The proposed censorship regulations that we collectively and vehemently opposed a few months ago have been revised (as of October 20). The deadline for public comments is November 10—short notice.
Please submit your comments regarding the revisions asap! (A sample letter is included below.) The revisions can be viewed here.
The CDCr specifies: Please submit comments to Timothy M. Lockwood, Chief, Regulation and Policy Management Branch, Department of Corrections and Rehabilitation, P.O. Box 942883, Sacramento, CA, 94283-0001; by fax to (916) 324-6075; or by e-mail at email@example.com before the close of the public comment period. Comments must be received or postmarked no later than 5:00 p.m. on November 10, 2014. (We additionally recommend that those responding by e-mail cc firstname.lastname@example.org)
The revisions made since these proposed regulations first came out on March 25, 2014, appear to be non-substantive. Our comments supposedly will only be “heard” to the extent that they address the revisions, rather than the originally proposed text.
To the extent that the revisions incorporate language from the newly approved STG regulations that went into effect on October 17, 2014, they need to be robustly resisted. The revisions specify, at 3006(c) and 3006(c)(19), that “[w]ritten materials or photographs that indicate an association with validated STG members or associates, as described in subsections 3378.2(b)(5)-(6)” are deemed contraband. Well, 3378.2(b)(5)-(6), as adopted and enacted on October 17, 2014 (along with all of the new STG regulations), describes—in vague terms open to subjective interpretation by prison staff— materials that may innocently be present in a person’s cell, such as:
“[a]ny material or documents evidencing STG activity such as the membership or enemy lists, roll call lists, constitutions, organizational structures, codes, training material, etc., of specific STGs or addresses, names, identities of validated STG affiliates. …”
“[i]ndividual or group photographs with STG connotations such as those which include insignia, certified symbols, or other validated STG affiliates. …”
In other words, under the revised regulations, any of the following may be considered contraband: an address for, or photo of, a loved one whom happens to be deemed an STG affiliate; a photo or item that includes cultural iconography deemed “certified” by the CDCr (e.g., a jaguar, a pyramid, an image of MLK); a copy of the San Francisco Bayview, as discussed below.
Moreover, the CDCr’s October 20 revisions of 3134(d)-(e) do NOT reflect the community’s concerns regarding the originally proposed text—as recently expressed via hundreds of public comments—regarding the inclusion of publications (e.g., newspapers and the publications of rights organizations) in the list of items that may be considered “STG materials.” Nor do the revisions reflect the community’s concerns over the prospective permanent banning of publications. The text of 3134(d)–(e), as originally proposed, is more or less unchanged, except to the extent that the term “STG recruitment materials” has been swapped out for the phrase “STG written materials or photographs, as described in 3378.2(b)(5)-(6).”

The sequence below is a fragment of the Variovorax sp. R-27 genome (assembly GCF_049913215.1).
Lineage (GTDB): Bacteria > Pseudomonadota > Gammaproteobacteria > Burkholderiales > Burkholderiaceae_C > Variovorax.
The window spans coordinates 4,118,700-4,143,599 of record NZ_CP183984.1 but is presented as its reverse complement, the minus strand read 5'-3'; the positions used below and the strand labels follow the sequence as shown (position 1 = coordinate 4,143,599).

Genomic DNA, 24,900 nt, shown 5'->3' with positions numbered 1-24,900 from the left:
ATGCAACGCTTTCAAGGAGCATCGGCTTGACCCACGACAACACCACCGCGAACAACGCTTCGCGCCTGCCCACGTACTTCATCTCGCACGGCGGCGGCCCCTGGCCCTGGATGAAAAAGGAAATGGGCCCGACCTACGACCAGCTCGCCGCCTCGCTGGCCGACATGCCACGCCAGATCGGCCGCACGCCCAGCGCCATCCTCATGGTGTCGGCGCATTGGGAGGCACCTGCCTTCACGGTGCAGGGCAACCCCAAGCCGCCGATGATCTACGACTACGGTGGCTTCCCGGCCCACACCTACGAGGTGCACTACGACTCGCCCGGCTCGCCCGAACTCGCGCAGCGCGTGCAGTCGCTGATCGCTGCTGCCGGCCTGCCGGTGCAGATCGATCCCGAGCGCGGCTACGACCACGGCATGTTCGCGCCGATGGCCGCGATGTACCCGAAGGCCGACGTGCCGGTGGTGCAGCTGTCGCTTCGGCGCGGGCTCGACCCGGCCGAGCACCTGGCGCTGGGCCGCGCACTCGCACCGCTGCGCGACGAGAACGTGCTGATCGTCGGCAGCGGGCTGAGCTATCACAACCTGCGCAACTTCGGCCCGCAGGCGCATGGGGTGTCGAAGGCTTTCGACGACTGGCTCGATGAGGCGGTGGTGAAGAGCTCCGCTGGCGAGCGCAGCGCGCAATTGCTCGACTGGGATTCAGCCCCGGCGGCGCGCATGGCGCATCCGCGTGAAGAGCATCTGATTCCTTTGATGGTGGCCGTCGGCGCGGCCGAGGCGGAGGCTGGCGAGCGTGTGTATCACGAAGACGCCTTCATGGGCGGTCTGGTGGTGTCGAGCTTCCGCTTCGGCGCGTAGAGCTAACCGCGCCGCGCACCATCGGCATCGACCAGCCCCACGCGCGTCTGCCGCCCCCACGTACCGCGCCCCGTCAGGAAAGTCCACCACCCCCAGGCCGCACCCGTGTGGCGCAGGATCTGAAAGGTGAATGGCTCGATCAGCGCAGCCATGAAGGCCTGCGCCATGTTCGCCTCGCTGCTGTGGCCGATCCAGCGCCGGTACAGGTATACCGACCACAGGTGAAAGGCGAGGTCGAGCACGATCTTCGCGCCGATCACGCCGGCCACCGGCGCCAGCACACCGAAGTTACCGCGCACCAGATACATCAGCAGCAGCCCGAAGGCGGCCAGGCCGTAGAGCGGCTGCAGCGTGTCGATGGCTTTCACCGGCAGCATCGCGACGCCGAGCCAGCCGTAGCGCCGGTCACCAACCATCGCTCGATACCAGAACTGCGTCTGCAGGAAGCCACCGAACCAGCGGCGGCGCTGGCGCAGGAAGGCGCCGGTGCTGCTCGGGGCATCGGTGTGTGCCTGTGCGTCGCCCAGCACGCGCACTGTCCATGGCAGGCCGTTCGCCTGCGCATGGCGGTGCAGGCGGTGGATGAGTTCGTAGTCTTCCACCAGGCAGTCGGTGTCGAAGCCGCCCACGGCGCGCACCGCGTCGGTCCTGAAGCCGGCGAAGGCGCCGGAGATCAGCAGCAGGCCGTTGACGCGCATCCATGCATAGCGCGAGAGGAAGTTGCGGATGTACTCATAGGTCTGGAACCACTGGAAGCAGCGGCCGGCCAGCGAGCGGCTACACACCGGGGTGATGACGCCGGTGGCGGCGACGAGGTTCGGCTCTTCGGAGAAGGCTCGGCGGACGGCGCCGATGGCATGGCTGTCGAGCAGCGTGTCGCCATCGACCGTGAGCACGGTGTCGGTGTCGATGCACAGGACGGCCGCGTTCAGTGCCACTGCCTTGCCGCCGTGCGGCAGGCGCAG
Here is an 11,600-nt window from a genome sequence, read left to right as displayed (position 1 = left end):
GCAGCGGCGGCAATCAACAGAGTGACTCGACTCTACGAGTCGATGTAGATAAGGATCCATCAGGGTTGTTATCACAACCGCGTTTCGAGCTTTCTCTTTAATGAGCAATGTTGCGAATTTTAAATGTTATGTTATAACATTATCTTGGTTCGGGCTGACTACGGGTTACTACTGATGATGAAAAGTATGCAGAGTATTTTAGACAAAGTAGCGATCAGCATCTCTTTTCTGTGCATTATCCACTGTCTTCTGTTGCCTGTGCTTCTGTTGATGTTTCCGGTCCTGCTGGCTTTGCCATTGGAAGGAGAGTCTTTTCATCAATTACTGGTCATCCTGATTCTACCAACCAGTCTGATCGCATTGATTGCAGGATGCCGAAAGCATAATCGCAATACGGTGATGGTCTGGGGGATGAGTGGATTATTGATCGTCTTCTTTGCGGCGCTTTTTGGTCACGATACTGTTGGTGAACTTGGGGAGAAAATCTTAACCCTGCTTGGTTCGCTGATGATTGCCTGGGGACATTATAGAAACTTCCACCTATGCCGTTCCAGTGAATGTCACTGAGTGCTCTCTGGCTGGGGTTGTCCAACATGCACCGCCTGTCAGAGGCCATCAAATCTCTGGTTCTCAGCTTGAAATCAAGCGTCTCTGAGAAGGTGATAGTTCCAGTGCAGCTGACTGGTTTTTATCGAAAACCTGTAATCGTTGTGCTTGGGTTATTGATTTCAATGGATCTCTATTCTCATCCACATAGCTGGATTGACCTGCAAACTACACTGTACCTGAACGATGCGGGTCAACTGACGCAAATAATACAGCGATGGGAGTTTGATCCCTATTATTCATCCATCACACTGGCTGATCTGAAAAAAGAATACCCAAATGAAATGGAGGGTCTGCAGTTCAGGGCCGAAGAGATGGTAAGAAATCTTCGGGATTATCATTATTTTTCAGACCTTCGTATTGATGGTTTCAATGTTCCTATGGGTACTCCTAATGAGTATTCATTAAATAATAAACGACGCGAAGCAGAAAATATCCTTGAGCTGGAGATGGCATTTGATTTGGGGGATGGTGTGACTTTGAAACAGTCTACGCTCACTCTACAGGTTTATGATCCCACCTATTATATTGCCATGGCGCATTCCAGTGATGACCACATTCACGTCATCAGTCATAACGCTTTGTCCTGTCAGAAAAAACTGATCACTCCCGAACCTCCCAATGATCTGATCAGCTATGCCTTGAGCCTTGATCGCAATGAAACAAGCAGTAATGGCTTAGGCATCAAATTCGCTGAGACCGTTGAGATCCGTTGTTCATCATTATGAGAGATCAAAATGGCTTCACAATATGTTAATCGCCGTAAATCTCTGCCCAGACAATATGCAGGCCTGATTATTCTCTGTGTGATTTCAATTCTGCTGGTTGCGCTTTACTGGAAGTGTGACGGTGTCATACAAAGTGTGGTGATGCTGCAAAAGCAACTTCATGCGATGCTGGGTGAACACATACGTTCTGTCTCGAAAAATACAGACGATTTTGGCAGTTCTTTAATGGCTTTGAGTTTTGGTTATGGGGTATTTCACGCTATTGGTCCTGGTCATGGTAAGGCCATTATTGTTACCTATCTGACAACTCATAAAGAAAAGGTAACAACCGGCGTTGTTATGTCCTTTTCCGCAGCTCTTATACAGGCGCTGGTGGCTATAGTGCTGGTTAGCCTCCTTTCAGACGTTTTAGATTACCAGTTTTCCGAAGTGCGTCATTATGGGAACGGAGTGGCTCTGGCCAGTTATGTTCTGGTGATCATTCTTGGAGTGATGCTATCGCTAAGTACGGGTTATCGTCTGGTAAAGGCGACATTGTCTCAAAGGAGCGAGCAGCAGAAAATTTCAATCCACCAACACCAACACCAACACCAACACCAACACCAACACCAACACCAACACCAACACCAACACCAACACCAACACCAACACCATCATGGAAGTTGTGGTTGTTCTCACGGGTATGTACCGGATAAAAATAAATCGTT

Some publications, like the Bayview, may and often do contain the self-disclosed names of, and/or addresses for, persons who are validated. Thus, they are subject to censorship under 3378.2(b)(5)-(6).
Dear Mr. Lockwood et al.,
I recently reviewed the Revisions to Text as Originally Proposed (Obscene Materials) issued October 20. To my dismay, the Department has failed to meaningfully take into consideration concerns previously expressed by hundreds of community members regarding the originally proposed text. This, despite the Department’s promise that it would go back to the drawing board, and its claim that the public had misunderstood its intent.
If the public misunderstood the Department’s intent, the minimally revised language around so-called obscene materials does not clarify what the Department’s intent is. E.g., the text of 3134(d)–(e), as originally proposed, is not changed except to the extent that the term “STG recruitment materials” has been swapped out for the phrase “STG written materials or photographs, as described in 3378.2(b)(5)-(6).”
Moreover, “STG written materials or photographs, as described in 3378.2(b)(5)-(6)” comprises a category of materials that’s highly subjective to individual interpretation and whim on the part of staff. It apparently includes a host of innocent items that may be found in a person’s cell, including but not limited to:
—An address for, or photo of, a loved one or friend who happens to be deemed an STG affiliate
—An item that includes cultural iconography (e.g., a jaguar, a pyramid, an image of Martin Luther King)
—A copy of the San Francisco Bayview newspaper
The Department needs to go back to the drawing board again to ensure that (1) no person in custody will be penalized for possessing materials that in and of themselves have nothing to do with prohibited conduct or any rules violation; (2) no publication will be banned—permanently or temporarily— merely because a person in custody has chosen to publish his name and/or location in an editorial or news article, for example, or is seeking a penpal.